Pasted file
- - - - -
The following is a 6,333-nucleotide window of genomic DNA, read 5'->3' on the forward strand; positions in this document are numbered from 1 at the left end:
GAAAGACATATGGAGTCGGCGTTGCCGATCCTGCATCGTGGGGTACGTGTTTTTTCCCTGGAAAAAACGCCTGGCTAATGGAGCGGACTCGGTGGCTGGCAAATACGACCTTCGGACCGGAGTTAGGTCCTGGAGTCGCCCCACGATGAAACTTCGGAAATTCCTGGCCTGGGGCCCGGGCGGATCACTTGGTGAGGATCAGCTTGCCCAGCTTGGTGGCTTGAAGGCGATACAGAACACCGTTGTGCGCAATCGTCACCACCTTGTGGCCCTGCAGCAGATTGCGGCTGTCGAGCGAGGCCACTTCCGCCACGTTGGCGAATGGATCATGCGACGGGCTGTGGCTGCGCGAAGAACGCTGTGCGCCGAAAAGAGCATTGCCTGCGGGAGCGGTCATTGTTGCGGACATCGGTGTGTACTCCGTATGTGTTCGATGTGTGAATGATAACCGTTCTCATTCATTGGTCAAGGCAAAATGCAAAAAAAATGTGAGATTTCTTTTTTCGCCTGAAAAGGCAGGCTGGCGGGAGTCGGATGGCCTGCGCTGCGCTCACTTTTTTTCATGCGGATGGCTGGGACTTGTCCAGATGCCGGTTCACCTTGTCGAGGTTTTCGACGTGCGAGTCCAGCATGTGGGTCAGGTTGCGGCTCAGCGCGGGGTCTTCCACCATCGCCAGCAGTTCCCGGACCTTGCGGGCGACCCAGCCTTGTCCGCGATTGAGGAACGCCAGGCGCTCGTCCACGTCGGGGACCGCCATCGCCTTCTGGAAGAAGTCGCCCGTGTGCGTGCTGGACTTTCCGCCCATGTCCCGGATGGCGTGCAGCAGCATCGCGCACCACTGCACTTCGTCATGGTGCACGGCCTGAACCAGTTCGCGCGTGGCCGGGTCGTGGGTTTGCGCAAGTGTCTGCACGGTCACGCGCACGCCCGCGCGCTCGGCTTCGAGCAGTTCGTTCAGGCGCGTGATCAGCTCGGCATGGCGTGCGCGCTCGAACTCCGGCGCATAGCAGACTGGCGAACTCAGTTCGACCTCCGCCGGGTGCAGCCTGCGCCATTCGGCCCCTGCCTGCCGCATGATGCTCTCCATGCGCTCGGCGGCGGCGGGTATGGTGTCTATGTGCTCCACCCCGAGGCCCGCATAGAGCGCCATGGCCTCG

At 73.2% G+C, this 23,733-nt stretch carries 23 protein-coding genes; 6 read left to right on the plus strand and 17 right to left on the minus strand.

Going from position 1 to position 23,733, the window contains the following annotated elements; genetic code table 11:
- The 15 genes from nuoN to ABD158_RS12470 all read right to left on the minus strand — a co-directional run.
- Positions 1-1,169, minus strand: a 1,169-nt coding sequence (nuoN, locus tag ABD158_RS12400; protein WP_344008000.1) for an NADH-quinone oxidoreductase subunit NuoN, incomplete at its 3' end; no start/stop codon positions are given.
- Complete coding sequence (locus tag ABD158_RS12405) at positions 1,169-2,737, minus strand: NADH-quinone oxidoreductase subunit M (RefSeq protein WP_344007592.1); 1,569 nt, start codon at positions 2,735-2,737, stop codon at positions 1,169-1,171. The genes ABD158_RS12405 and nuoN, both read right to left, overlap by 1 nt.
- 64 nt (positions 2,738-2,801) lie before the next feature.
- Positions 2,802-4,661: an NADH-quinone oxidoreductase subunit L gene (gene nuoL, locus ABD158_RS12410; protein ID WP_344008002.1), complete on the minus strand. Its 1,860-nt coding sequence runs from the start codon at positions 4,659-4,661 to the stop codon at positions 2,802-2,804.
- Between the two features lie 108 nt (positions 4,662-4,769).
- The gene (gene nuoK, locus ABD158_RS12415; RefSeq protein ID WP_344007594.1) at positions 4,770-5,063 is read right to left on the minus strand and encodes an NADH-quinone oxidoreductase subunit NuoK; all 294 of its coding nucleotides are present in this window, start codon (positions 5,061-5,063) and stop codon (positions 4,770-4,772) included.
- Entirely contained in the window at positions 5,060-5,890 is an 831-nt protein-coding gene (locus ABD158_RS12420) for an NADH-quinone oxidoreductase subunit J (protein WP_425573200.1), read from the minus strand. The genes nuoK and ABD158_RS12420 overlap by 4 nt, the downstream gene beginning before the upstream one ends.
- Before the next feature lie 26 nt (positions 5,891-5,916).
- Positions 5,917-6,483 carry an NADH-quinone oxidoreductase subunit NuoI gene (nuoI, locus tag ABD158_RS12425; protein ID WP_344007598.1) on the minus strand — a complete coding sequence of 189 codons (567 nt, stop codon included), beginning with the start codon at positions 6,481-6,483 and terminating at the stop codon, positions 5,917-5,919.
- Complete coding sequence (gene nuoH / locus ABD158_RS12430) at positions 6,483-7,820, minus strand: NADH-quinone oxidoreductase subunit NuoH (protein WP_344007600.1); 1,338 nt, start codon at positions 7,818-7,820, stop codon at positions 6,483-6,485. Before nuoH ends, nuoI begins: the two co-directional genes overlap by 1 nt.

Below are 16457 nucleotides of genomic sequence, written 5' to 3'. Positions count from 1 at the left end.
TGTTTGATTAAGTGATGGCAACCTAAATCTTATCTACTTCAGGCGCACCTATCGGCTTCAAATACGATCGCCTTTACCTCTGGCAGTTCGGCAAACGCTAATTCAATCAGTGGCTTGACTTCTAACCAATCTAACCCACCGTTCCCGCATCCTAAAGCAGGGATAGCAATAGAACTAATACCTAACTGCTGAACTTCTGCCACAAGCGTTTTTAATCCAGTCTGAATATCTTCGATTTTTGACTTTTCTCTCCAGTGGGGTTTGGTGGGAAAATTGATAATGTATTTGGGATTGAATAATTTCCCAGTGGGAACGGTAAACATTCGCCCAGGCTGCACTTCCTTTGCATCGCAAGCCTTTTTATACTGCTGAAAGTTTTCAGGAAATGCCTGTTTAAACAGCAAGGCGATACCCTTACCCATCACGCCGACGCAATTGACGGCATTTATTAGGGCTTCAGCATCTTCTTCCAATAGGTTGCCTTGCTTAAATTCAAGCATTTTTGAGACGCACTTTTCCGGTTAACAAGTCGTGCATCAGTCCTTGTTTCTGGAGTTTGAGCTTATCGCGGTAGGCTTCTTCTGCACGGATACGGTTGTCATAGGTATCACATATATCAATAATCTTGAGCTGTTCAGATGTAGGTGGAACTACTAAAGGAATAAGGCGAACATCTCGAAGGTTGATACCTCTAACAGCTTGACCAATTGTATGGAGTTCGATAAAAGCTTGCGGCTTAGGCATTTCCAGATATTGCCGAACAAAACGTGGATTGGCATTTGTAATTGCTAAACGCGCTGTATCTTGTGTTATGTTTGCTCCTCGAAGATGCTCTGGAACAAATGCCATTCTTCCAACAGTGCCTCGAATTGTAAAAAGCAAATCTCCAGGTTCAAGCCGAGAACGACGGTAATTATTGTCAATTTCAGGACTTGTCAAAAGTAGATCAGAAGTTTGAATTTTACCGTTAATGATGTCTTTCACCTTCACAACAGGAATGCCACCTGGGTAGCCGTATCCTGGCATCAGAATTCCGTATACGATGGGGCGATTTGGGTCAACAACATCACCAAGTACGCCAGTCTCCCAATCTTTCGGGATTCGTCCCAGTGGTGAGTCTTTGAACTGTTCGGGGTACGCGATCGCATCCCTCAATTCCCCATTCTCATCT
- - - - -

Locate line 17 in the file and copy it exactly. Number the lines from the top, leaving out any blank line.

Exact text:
TGTTTGATTAAGTGATGGCAACCTAAATCTTATCTACTTCAGGCGCACCTATCGGCTTCAAATACGATCGCCTTTACCTCTGGCAGTTCGGCAAACGCTAATTCAATCAGTGGCTTGACTTCTAACCAATCTAACCCACCGTTCCCGCATCCTAAAGCAGGGATAGCAATAGAACTAATACCTAACTGCTGAACTTCTGCCACAAGCGTTTTTAATCCAGTCTGAATATCTTCGATTTTTGACTTTTCTCTCCAGTGGGGTTTGGTGGGAAAATTGATAATGTATTTGGGATTGAATAATTTCCCAGTGGGAACGGTAAACATTCGCCCAGGCTGCACTTCCTTTGCATCGCAAGCCTTTTTATACTGCTGAAAGTTTTCAGGAAATGCCTGTTTAAACAGCAAGGCGATACCCTTACCCATCACGCCGACGCAATTGACGGCATTTATTAGGGCTTCAGCATCTTCTTCCAATAGGTTGCCTTGCTTAAATTCAAGCATTTTTGAGACGCACTTTTCCGGTTAACAAGTCGTGCATCAGTCCTTGTTTCTGGAGTTTGAGCTTATCGCGGTAGGCTTCTTCTGCACGGATACGGTTGTCATAGGTATCACATATATCAATAATCTTGAGCTGTTCAGATGTAGGTGGAACTACTAAAGGAATAAGGCGAACATCTCGAAGGTTGATACCTCTAACAGCTTGACCAATTGTATGGAGTTCGATAAAAGCTTGCGGCTTAGGCATTTCCAGATATTGCCGAACAAAACGTGGATTGGCATTTGTAATTGCTAAACGCGCTGTATCTTGTGTTATGTTTGCTCCTCGAAGATGCTCTGGAACAAATGCCATTCTTCCAACAGTGCCTCGAATTGTAAAAAGCAAATCTCCAGGTTCAAGCCGAGAACGACGGTAATTATTGTCAATTTCAGGACTTGTCAAAAGTAGATCAGAAGTTTGAATTTTACCGTTAATGATGTCTTTCACCTTCACAACAGGAATGCCACCTGGGTAGCCGTATCCTGGCATCAGAATTCCGTATACGATGGGGCGATTTGGGTCAACAACATCACCAAGTACGCCAGTCTCCCAATCTTTCGGGATTCGTCCCAGTGGTGAGTCTTTGAACTGTTCGGGGTACGCGATCGCATCCCTCAATTCCCCATTCTCATCT